- The Washington Times - Tuesday, November 18, 2003

The Bush administration will cap surging apparel imports from China in a move to help U.S. industry survive an onslaught of cheaper clothes from the Asian nation, officials said yesterday.

The decision sends “a message that China, with its bevy of anticompetitive job-destroying trade practices, can no longer take this market for granted,” said Jim Chesnutt, chief executive officer of National Spinning Co., a North Carolina yarn manufacturer.

The new limits on knit fabric, robes, dressing gowns and bras are likely to irritate sensitive U.S.-Chinese economic relations. The tariffs come amid intense political pressure from U.S. industries and allies in Congress, who see the textile decision as a test case for administration policy toward manufacturers and China’s growing presence in the U.S. market.

Grant Aldonas, U.S. Commerce Department undersecretary for international trade, yesterday said that the decision reflects severe distortion in trade because of heavy state investment in China’s economy.

Retailers, who sell the imported goods to willing consumers, said the move would simply make clothes more expensive.

“This ruling will create shortages that could lead to dramatic increases in prices for American consumers while doing nothing to protect American jobs,” said Erik Autor, vice president at the National Retail Federation, an industry group that represents companies like the Gap, Sears Roebuck and Saks Inc.

“This decision is based on politics, not facts,” he added.

Last month, 139 U.S. representatives and 26 senators signed letters urging the administration to invoke the special textile-China safeguards. Letter organizers cited the number of signatures as leverage over White House trade policy, including votes expected next year on free-trade agreements.

“You always have to be mindful of where you get the votes” for future trade agreements, Mr. Aldonas acknowledged.

“I have never thought … there is something inconsistent with being a free trader and going after practices that distort investment and trade,” Mr. Aldonas added.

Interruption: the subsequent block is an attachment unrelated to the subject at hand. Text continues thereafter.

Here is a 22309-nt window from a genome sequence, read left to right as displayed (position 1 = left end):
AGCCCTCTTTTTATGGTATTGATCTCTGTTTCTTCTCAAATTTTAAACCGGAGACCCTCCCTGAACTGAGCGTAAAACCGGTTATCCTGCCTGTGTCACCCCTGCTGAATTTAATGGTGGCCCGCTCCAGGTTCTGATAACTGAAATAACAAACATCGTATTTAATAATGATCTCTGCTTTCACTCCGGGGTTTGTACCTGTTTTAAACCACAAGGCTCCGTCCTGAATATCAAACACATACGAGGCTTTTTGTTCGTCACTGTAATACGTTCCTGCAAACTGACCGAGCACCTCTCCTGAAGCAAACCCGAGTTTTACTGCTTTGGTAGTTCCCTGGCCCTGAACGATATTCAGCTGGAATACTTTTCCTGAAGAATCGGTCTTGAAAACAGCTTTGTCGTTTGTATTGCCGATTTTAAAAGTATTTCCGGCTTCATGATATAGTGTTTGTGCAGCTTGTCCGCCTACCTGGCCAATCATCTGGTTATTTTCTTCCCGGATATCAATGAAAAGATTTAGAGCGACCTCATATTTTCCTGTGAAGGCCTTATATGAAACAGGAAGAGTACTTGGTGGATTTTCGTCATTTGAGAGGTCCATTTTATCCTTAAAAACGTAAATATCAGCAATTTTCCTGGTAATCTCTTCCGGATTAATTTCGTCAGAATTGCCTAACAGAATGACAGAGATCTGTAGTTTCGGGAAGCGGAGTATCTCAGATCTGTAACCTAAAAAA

The White House has downplayed China’s effect on job losses but is concerned about the trade imbalance and some trade practices, especially since the Asian nation joined the World Trade Organization in December 2001.

China sends about a quarter of its exports to the United States. Its trade deficit reached a record-breaking $89.7 billion as of September. U.S. imports were $108.6 billion through September, up 21 percent from 2002, and exports were $18.9 billion, up almost 19 percent, according to Census Bureau numbers.

Chinese clothing and fabric exports to the United States more than doubled in 2002, and through August 2003 those exports have jumped 75 percent for the year.

In July, industry groups filed petitions in four products areas — knit fabric, gloves, dressing gowns and robes, and bras. The U.S. government accepted three of the petitions, ruling out gloves.

Since 2001, exports of dressing gowns from China increased by 905 percent, exports of bras by 382 percent and knit fabric by 28,000 percent, according to the American Textile Manufacturers Institute (ATMI), an industry group.

This week’s decision allows the United States to cap growth at 7.5 percent above current levels for one year unless the two sides can negotiate an agreement, probably in the coming three or four months.

“We need to have a discussion with the Chinese about how we approach the textile trade,” Mr. Aldonas said. He did not say when negotiations would begin.

China’s embassy in Washington did not return phone calls seeking comment.

The industry groups blame the foreign competition for job losses — about 30 percent of all textile and apparel manufacturing jobs in the United States have been lost since January 2001, ATMI said. The industry still employs 730,000 workers in the United States.

The textile safeguards are the only sector-specific safeguard negotiated as part of China’s WTO accession. But other avenues are available to block trade for other goods and other industries, such as furniture makers, want relief from Chinese competition.

Mr. Aldonas cautioned against reading too much into this week’s ruling.

“I don’t think we’re setting a new precedent or breaking new ground,” he said.

The textile decision rippled through markets. It was one of several factors contributing to a falling dollar, rising crude oil prices and falling stocks.

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